Pay TV is maturing but what about Netflix?

Central & Eastern European pay-TV markets are now approaching maturity with pay-TV penetration now at well over half of all TV households in the region.

The number of cable TV subscribers in most of the region’s territories are stagnating, but cable TV will remain Eastern Europe’s leading pay-TV platform for the foreseeable future. Slow progress in implementing digital upgrades means that a substantial proportion of subscribers will remain analog by the end of 2021, and this seriously limits the services on offer. As a result, cable is at a disadvantage against digitally-delivered platforms, and therefore cable is expected to continue to lose market share to rival services. The DTH market is now settling after years of numerous new low-cost service launches. As a result, ARPU levels that have been experiencing ongoing declines are now beginning to decrease more slowly and are expected to stabilize towards the end of the forecast period. The overall outlook is steady growth across both subscriber numbers and ARPU, and Ovum expects the value of the pay-TV market will continue to grow up to and including 2021.

Understandably with the launch of Netflix everywhere this year, there has been a lot of talk about the potential for Netflix to succeed, or fail, in CEE region.

Netflix launched with a one-size-fits-all English version has language only and with some content missing due to rights being held by other providers in the region—leading some to claim that Netflix is ‘not relevant’ in the CEE region. However, through the summer Netflix has been racking up content rights and rolling out local language localisation of its services, with Poland and Turkey first out the door and no doubt more markets to follow this year, as well as signing deals with local telcos. Clearly, Netflix is pursuing the same tried and tested strategy in the CEE region as it has done in its 60+ pre-2016 markets.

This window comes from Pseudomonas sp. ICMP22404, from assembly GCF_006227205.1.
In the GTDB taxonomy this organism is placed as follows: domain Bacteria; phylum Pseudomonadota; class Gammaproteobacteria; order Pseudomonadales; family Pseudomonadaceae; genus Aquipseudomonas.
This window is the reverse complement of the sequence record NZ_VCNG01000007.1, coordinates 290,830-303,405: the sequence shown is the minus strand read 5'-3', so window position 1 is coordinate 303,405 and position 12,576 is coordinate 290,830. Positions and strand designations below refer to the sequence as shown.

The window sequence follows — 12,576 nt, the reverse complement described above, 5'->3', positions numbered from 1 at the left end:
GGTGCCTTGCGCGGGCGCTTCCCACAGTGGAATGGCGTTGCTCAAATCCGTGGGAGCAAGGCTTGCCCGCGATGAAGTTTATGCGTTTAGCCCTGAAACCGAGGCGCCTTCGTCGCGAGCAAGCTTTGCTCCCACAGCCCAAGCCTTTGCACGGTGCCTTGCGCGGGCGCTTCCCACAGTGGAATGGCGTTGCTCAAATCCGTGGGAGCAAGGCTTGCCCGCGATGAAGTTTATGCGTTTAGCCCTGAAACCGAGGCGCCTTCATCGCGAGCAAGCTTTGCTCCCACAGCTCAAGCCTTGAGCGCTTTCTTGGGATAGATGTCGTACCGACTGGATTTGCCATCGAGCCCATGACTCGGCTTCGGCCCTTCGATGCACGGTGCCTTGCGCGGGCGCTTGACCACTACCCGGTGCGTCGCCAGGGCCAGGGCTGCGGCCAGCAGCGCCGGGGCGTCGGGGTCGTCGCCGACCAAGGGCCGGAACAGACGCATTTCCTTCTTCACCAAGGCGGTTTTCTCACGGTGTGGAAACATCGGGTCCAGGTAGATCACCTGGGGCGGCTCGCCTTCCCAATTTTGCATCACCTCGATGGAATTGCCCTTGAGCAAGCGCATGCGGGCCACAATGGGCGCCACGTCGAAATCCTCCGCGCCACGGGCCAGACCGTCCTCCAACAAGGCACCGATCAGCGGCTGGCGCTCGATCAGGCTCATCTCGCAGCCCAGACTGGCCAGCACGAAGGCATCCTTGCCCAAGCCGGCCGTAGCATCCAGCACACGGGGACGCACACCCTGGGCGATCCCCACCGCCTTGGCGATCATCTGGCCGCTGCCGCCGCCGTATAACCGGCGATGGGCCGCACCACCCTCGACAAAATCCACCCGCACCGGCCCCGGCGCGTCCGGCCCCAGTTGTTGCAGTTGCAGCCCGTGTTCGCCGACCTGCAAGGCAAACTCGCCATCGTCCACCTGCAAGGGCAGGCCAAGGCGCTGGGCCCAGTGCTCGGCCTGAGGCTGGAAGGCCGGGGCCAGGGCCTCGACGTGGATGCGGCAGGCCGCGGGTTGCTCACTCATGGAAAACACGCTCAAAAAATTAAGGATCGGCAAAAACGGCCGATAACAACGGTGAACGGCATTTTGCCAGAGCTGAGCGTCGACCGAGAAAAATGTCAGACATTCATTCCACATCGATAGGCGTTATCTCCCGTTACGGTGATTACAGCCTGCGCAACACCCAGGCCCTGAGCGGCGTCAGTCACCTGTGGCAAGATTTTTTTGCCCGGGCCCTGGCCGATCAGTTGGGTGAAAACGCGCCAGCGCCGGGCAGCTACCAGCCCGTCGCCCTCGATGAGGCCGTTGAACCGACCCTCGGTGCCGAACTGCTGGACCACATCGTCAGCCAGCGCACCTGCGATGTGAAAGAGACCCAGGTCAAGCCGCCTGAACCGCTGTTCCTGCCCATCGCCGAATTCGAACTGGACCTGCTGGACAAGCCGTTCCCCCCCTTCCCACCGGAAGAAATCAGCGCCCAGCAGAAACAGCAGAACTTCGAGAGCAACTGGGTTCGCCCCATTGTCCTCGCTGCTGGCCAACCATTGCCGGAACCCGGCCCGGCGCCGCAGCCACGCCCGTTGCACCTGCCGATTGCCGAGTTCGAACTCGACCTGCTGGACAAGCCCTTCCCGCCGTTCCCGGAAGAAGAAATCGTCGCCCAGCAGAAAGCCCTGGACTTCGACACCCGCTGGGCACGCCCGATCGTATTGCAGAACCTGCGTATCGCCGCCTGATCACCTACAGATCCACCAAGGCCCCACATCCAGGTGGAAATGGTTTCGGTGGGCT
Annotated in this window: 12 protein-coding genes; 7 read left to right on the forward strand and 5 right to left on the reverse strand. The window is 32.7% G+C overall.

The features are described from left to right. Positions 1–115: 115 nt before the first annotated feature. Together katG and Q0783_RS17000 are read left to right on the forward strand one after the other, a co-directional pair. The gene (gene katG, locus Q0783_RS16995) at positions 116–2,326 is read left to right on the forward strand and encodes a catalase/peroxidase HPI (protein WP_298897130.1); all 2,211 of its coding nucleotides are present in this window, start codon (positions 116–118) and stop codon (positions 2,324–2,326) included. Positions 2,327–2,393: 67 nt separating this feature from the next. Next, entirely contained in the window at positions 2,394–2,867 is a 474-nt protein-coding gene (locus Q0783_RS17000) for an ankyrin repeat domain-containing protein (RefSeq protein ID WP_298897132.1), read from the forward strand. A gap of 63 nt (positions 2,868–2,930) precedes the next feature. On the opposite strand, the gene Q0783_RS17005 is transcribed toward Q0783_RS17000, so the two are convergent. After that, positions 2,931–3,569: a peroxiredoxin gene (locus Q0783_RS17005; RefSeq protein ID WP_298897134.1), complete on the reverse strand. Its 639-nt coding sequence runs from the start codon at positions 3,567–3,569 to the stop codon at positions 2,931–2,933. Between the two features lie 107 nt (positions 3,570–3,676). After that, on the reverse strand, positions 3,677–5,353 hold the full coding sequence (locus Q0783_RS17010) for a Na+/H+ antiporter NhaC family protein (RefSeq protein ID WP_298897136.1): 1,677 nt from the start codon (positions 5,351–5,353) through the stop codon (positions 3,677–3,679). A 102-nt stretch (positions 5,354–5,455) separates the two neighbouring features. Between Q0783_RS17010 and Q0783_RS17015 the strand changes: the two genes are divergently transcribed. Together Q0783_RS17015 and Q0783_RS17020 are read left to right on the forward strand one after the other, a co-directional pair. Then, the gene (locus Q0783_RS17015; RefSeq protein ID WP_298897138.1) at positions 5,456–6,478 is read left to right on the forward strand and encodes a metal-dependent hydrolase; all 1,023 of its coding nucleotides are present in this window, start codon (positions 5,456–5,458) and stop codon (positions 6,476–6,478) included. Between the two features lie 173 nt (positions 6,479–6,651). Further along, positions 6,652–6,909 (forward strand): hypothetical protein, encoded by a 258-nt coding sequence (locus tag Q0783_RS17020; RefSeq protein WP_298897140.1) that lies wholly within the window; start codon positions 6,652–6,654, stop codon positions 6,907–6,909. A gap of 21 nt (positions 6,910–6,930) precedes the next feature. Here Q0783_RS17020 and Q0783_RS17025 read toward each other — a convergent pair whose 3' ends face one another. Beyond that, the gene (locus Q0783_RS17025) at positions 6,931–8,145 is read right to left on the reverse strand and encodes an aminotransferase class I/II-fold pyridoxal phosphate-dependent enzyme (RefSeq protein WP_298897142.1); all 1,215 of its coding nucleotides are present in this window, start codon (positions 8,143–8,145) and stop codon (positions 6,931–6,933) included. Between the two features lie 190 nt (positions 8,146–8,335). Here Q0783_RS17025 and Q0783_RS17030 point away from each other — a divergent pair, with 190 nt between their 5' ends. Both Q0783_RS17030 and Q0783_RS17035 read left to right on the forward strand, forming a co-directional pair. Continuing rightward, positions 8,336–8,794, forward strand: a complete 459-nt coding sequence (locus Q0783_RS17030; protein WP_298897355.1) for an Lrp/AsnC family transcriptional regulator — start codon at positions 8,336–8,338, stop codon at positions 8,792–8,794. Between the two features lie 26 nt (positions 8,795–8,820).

Yes, it is still early days for OTT – and so far premium OTT has not presented a significant risk to traditional pay-TV in Eastern Europe. But operators should expect Netflix to develop into a sizable competitor within the next 1-3 years. Ovum is of the firm opinion that Netflix will not only be popular in CEE as in West, but that Netflix will go on to cause serious disruption to established TV markets. In our latest Global SVOD Service Provider forecasts, we estimate that the CEE region will end 216 with more than 6 million SVOD subscribers across all SVOD providers, out of which Netflix will own more than 2 million subscribers. Now is not the time to be in denial and bury head in the sand – Netflix will succeed in the CEE region just as it has done elsewhere!


Hear more at Digital TV Central and Eastern Europe taking place from 25th-26th October, Budapest, Hungary.

Tony Gunnarsson

Further Reading

Central & Eastern Europe TV: Maturity approaches, but region remains ripe for further exploitation (Ovum report September 2016)

SVOD Service Provider Market Share analysis: Europe (Ovum, September 2016)

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